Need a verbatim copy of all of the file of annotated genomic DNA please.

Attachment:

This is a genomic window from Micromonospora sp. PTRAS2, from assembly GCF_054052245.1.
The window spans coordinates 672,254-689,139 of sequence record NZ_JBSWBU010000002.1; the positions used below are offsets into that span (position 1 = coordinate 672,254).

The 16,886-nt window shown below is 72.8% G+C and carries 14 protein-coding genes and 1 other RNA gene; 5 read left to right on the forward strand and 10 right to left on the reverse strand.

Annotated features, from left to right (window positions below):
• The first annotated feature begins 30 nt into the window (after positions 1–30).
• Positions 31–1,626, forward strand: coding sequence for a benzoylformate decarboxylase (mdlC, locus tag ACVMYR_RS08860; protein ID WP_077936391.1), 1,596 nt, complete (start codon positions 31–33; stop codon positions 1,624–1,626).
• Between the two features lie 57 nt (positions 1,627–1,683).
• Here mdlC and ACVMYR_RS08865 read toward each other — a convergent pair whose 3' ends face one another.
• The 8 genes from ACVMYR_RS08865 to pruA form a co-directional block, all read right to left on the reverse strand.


This is a genomic window from Micromonospora sp. PTRAS2, from assembly GCF_054052245.1.
The window spans coordinates 672,254-689,139 of sequence record NZ_JBSWBU010000002.1; the positions used below are offsets into that span (position 1 = coordinate 672,254).

The 16,886-nt window shown below is 72.8% G+C and carries 14 protein-coding genes and 1 other RNA gene; 5 read left to right on the forward strand and 10 right to left on the reverse strand.

Annotated features, from left to right (window positions below):
• The first annotated feature begins 30 nt into the window (after positions 1–30).
• Positions 31–1,626, forward strand: coding sequence for a benzoylformate decarboxylase (mdlC, locus tag ACVMYR_RS08860; protein ID WP_077936391.1), 1,596 nt, complete (start codon positions 31–33; stop codon positions 1,624–1,626).
• Between the two features lie 57 nt (positions 1,627–1,683).
• Here mdlC and ACVMYR_RS08865 read toward each other — a convergent pair whose 3' ends face one another.
• The 8 genes from ACVMYR_RS08865 to pruA form a co-directional block, all read right to left on the reverse strand.